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IUPAC definition
Property of a material (or substance) that induces and/or promotes
the formation of a thrombus. [1]

Thrombogenicity refers to the tendency of a material in contact with the blood to produce a thrombus, or clot. It not only refers to fixed thrombi but also to emboli, thrombi which have become detached and travel through the bloodstream. Thrombogenicity can also encompass events such as the activation of immune pathways and the complement system. All materials are considered to be thrombogenic[ citation needed ] with the exception of the normal state of endothelial cells which line blood vessels. [2] Certain medical implants appear non-thrombogenic due to high flow rates of blood past the implant, but in reality all are thrombogenic to a degree. Various surface treatments are available to minimize these thrombogenic effects.

Thrombus blood clot

A thrombus, colloquially called a blood clot, is the final product of the blood coagulation step in hemostasis. There are two components to a thrombus: aggregated platelets and red blood cells that form a plug, and a mesh of cross-linked fibrin protein. The substance making up a thrombus is sometimes called cruor. A thrombus is a healthy response to injury intended to prevent bleeding, but can be harmful in thrombosis, when clots obstruct blood flow through healthy blood vessels.

Complement system part of the immune system that enhances (complements) the ability of antibodies and phagocytic cells to clear microbes and damaged cells from an organism, promotes inflammation, and attacks the pathogens cell membrane

The complement system is a part of the immune system that enhances (complements) the ability of antibodies and phagocytic cells to clear microbes and damaged cells from an organism, promotes inflammation, and attacks the pathogen's cell membrane. It is part of the innate immune system, which is not adaptable and does not change over the course of an individual's lifetime. The complement system can, however, be recruited and brought into action by antibodies generated by the adaptive immune system.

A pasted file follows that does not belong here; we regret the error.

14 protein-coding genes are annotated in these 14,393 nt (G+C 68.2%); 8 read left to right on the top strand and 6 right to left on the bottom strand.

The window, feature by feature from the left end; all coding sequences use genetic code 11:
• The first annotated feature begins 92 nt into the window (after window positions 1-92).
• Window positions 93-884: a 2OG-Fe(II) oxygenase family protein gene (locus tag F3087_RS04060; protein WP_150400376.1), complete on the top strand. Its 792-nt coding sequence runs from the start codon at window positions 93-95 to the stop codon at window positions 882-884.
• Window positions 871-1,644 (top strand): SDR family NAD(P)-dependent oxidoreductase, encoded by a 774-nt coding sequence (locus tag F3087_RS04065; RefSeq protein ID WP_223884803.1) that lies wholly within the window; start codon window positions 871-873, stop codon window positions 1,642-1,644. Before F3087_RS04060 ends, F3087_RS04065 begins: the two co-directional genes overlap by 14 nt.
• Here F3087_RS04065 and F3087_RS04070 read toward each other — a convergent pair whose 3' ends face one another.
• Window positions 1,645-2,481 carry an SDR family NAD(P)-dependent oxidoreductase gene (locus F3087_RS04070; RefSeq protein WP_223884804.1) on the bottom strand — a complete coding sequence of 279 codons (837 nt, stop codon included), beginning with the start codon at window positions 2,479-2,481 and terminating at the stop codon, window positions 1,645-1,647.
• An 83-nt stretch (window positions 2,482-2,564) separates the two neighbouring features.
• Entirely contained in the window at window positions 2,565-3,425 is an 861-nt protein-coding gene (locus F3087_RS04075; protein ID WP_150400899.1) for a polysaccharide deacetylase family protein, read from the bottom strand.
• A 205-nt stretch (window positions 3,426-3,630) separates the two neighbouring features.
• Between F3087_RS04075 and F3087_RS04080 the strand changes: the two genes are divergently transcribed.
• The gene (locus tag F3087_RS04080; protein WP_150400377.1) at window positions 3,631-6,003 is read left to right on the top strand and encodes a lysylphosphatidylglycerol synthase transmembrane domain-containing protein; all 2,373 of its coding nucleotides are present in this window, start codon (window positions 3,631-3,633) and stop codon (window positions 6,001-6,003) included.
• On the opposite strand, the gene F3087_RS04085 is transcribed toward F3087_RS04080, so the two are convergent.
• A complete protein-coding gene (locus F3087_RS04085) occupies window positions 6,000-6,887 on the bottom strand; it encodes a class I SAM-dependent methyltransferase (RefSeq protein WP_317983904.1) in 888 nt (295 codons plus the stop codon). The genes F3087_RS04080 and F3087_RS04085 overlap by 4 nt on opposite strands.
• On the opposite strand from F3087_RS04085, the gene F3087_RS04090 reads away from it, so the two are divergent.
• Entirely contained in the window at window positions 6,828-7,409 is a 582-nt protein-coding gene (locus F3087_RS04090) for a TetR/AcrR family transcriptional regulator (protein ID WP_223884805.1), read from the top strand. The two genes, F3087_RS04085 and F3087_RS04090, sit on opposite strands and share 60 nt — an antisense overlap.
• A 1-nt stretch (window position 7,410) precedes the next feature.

A thrombogenic implant will eventually be covered by a fibrous capsule, the thickness of this capsule can be considered one measure of thrombogenicity, and if extreme can lead to the failure of the implant.

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Angiogenesis blood vessel formation when new vessels emerge from existing vessels

Angiogenesis is the physiological process through which new blood vessels form from pre-existing vessels, formed in the earlier stage of vasculogenesis. Angiogenesis continues the growth of the vasculature by processes of sprouting and splitting. Vasculogenesis is the embryonic formation of endothelial cells from mesoderm cell precursors, and from neovascularization, although discussions are not always precise. The first vessels in the developing embryo form through vasculogenesis, after which angiogenesis is responsible for most, if not all, blood vessel growth during development and in disease.

Thrombosis vascular disease caused by the formation of a blood clot inside a blood vessel, obstructing the flow of blood through the circulatory system

Thrombosis is the formation of a blood clot inside a blood vessel, obstructing the flow of blood through the circulatory system. When a blood vessel is injured, the body uses platelets (thrombocytes) and fibrin to form a blood clot to prevent blood loss. Even when a blood vessel is not injured, blood clots may form in the body under certain conditions. A clot, or a piece of the clot, that breaks free and begins to travel around the body is known as an embolus.

Platelet component of blood